Difference between revisions of "Portsmouth Earthworks"

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<p>The Portsmouth Earthworks were constructed by the so-called Hopewell culture (100 B.C to 500 A.D.) -- an archaeological term designated an artifactual and technological period of pre-contact American Indian peoples. The earthworks is a large ceremonial center located at the confluence of the Scioto and Ohio rivers. Much of the site is now encompassed by the city of Portsmouth in Scioto County, Ohio. Part of this earthwork complex extends across the Ohio River into Kentucky. Originally, the Portsmouth Earthworks included a northern section consisting of a number of circular enclosures, two large horseshoe-shaped enclosures, and three sets of parallel-walled roads leading away from this location. One set of walls went to the southwest and may have linked to a large square enclosure located on the Kentucky side of the Ohio River. Another set went to the southeast where it led to the Ohio River. The walls continued on the opposite side of the river and led to a complicated circular enclosure. The third set of walls went to the northwest for an undetermined distance. </p>
 
<p>The Portsmouth Earthworks were constructed by the so-called Hopewell culture (100 B.C to 500 A.D.) -- an archaeological term designated an artifactual and technological period of pre-contact American Indian peoples. The earthworks is a large ceremonial center located at the confluence of the Scioto and Ohio rivers. Much of the site is now encompassed by the city of Portsmouth in Scioto County, Ohio. Part of this earthwork complex extends across the Ohio River into Kentucky. Originally, the Portsmouth Earthworks included a northern section consisting of a number of circular enclosures, two large horseshoe-shaped enclosures, and three sets of parallel-walled roads leading away from this location. One set of walls went to the southwest and may have linked to a large square enclosure located on the Kentucky side of the Ohio River. Another set went to the southeast where it led to the Ohio River. The walls continued on the opposite side of the river and led to a complicated circular enclosure. The third set of walls went to the northwest for an undetermined distance. </p>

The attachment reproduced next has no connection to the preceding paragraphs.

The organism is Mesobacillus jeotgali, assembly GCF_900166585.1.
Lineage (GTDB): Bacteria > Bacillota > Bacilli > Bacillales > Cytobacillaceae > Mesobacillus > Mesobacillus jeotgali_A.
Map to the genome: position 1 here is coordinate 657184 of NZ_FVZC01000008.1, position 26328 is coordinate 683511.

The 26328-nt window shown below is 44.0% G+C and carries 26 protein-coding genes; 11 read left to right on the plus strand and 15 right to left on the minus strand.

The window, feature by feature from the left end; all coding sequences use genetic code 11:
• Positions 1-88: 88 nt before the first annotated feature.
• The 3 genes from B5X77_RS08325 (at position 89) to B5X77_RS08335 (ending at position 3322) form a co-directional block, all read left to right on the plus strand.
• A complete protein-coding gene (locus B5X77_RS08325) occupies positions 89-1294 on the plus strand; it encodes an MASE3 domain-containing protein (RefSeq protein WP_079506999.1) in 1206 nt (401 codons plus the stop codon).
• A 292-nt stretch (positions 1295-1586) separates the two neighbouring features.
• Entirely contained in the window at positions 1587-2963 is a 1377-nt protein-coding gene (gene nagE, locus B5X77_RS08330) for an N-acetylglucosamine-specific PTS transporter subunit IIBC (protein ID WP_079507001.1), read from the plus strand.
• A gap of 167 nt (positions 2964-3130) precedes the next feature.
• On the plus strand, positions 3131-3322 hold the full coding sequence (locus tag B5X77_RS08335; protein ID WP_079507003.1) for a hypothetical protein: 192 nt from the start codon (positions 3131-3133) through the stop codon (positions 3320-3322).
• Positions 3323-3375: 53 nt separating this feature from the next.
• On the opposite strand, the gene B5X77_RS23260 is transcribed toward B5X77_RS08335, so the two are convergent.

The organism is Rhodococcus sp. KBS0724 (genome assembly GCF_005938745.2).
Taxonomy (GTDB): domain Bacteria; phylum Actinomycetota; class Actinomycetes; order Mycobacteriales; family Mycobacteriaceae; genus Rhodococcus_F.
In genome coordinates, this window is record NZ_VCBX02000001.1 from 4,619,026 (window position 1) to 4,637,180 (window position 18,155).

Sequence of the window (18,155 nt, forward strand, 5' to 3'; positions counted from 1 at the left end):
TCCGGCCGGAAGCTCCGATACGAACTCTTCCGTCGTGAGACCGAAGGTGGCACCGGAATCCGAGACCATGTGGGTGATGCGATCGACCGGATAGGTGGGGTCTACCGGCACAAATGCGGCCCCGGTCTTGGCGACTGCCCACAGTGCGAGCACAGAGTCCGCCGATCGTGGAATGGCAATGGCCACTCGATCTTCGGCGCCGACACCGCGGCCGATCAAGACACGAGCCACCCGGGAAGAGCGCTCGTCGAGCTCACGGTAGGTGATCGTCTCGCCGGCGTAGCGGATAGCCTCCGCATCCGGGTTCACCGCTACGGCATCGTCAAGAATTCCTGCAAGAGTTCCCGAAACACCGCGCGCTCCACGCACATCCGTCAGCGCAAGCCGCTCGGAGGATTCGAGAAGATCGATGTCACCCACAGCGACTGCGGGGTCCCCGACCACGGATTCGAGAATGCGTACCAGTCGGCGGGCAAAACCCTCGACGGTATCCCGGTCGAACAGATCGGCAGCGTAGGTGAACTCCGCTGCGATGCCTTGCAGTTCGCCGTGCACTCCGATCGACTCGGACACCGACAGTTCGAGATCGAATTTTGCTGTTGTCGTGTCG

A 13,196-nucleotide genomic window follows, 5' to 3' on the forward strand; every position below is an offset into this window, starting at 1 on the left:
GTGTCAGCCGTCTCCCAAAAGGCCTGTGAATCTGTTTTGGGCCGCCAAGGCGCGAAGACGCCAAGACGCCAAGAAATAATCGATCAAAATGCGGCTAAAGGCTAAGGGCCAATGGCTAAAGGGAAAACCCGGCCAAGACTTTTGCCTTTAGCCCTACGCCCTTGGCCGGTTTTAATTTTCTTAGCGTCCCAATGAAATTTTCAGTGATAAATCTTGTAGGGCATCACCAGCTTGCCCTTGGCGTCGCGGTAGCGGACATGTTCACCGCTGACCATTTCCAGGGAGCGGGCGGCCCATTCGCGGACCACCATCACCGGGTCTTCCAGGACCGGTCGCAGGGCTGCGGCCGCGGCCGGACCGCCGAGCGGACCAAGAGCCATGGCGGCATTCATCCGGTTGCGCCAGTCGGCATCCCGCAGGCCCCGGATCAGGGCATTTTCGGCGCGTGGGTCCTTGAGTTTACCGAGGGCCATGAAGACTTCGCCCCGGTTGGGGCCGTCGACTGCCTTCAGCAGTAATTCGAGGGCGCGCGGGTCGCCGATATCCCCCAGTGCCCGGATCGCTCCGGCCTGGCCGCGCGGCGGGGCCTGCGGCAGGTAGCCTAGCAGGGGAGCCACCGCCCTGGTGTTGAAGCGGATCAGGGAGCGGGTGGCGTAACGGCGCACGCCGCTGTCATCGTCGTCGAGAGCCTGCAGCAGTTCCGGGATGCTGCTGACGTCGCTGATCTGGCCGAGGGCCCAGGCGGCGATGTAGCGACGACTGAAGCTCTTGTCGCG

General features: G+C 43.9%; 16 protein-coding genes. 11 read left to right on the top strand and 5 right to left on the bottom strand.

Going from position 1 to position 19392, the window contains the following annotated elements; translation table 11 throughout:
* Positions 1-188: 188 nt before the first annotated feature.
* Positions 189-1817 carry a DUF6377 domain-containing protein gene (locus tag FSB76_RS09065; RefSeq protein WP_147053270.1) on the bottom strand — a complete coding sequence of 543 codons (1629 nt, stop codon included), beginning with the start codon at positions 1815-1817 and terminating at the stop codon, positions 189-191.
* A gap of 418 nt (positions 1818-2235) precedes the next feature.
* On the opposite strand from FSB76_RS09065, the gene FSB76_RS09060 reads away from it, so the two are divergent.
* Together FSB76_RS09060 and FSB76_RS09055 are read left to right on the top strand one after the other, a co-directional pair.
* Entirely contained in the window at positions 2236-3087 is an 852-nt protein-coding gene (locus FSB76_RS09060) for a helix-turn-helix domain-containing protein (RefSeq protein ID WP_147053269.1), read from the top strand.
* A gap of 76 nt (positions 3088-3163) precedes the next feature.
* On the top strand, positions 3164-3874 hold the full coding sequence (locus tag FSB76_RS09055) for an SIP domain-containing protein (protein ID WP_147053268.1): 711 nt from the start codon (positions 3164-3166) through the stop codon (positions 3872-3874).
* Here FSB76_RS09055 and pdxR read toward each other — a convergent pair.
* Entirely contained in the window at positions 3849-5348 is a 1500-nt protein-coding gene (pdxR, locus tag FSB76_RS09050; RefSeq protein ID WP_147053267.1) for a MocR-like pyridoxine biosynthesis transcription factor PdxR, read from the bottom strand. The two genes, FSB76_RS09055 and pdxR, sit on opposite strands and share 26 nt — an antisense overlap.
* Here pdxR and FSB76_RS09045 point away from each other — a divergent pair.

<p>There are few surviving remnants of the Portsmouth Earthworks. Of these, only Mound Park in Portsmouth is open to the general public. The City of Portsmouth park includes one of the large horseshoe-shaped enclosures. It is called Horseshoe Mound and it is listed on the National Register of Historic Places.</p>
 
<p>There are few surviving remnants of the Portsmouth Earthworks. Of these, only Mound Park in Portsmouth is open to the general public. The City of Portsmouth park includes one of the large horseshoe-shaped enclosures. It is called Horseshoe Mound and it is listed on the National Register of Historic Places.</p>
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<p>[http://worldheritageohio.org/ '''Learn more'''] about our effort to inscript several Hopewell Ceremonial Earthworks sites (in Ross County, Licking County, and Warren County) to the UNESCO World Heritage List.</p>
 
==See Also==
 
==See Also==